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Paul Ryan's New Report Undermines the Case for His Budget


The House Budget Committee released a report about anti-poverty programs on Monday. It's as comprehensive a guide to Republican policy thinking as you'll find these days—and, in many respects, it's everything you would expect from Budget Chairman Paul Ryan and his allies.

The report focuses on what these programs do wrong, while giving scant attention to what they do right. It hypes data that support conservative conclusions, while relegating contravening data to asides and footnotes. The report’s central claim, for example, is that programs have not done much to reduce poverty. As many of us noted a few weeks ago, when Lyndon Johnson’s War on Poverty turned 50, the record suggests that poverty is a lot lower than it would have been if these programs never existed—particularly if you count the impact of programs like food stamps and the Earned Income Tax Credit, as most experts would agree is appropriate. 

Still, the report is not a screed. The tone is dry and academic. While it doesn’t highlight studies supporting liberal conclusions, it doesn’t ignore them either. And the takeaway isn’t that all anti-poverty programs are a total waste. It’s that most of the programs lack decent coordination and management, while some have serious design flaws. Surely there's some truth there.

But the real question is what to do about these problems—how to reform these programs, so that they work better. And if you read the report carefully, you'll find pretty good evidence that Ryan's approach is the wrong one.

The section on Head Start is one place to look. Ryan’s report notes that the architects of Head Start hoped that it would help low-income children succeed in school—and that, according to some evaluations of the program, the gains the kids make disappear over time. That's true, though the evidence is mixed. But the Ryan report also notes that research has shown that kids in some programs do better—not just in the short-term but the long-term, as well.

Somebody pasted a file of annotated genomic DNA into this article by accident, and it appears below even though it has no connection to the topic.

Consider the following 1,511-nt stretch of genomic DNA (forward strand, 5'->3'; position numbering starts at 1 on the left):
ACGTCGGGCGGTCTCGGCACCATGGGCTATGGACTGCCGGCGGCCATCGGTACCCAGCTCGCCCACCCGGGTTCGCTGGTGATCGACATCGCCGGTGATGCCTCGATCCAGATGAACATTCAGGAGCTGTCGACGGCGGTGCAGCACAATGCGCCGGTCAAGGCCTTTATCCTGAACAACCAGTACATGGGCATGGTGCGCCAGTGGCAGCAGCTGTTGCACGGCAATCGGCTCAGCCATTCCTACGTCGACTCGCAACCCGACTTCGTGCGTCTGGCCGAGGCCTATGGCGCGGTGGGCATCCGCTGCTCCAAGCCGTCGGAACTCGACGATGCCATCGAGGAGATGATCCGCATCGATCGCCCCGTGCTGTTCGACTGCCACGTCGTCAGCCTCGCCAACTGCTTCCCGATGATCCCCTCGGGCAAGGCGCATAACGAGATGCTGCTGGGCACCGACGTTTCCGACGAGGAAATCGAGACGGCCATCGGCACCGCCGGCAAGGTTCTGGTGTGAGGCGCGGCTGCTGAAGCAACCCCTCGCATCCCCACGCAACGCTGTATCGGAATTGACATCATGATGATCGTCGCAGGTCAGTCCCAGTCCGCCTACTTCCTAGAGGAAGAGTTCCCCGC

What’s the difference? The report doesn’t say, but researchers can tell you: The programs that work are the ones that have more qualified, experienced teachers and have a clear, educational focus. Money tends to help with that. "The best preschool results require consistently positive educational interactions between skilled, experienced teachers and students," says Timothy Bartik, senior economist at the Upjohn Institute for Employment Research. "Although higher spending per student does not guarantees better teacher-student interactions in the preschool classroom, it is certainly easier to achieve these results if teachers are well-trained and paid good wages, and if the program has a clear educational focus."

The other interesting section in Ryan's report is about health care—and, specifically, Medicaid. Some people on the program really do have a hard time to seeing physicians, although the problem isn’t as severe as commonly assumed. Because they are waiting longer to see providers—and, sometimes, stuck with low quality professionals or institutions—they can end up in worse health. But the Ryan report itself points out a huge reason for this: Medicaid pays far, far less than private insurance does. If Medicaid paid more, physicians and clinics would be willing (and able) to see more patients—and access would improve. 

None of this is to say more money would fix every problem in every program. Pouring more dollars into some anti-poverty programs really would be a waste. If Republicans have real ideas for reforming the programs—whether it's to streamline management, reduce waste, or better align incentives work—then the rest of the country should listen. The ideas might have some merit.

But one way or another, truly fixing anti-poverty programs is bound to require spending a lot of money—and, quite possibly, it's going to require spending more than the government spends today. Ryan’s budgets, of course, have always sought to do the very opposite. In last year's proposal, according to analysis by the Center on Budget and Policy Priorities, about two-thirds of its cuts would have come from programs that serve people with low or moderate incomes. 

"The report identifies several defects in important programs," says Harold Pollack, a New Republic contributor and expert on social services at the University of Chicago. "For example, Medicaid would be a more effective program if its reimbursement rates were closer to that of Medicare and private payers. While lamenting these problems, Rep. Ryan and others have consistently proposed policies such as cutting or 'block granting' federal Medicaid expenditures. Such approaches would aggravate these same program shortcomings."

Ryan's report is a prelude to the budget he will release, sometime soon. That document, not Monday's report, will be the one that reveals his true priorities—and those of his party.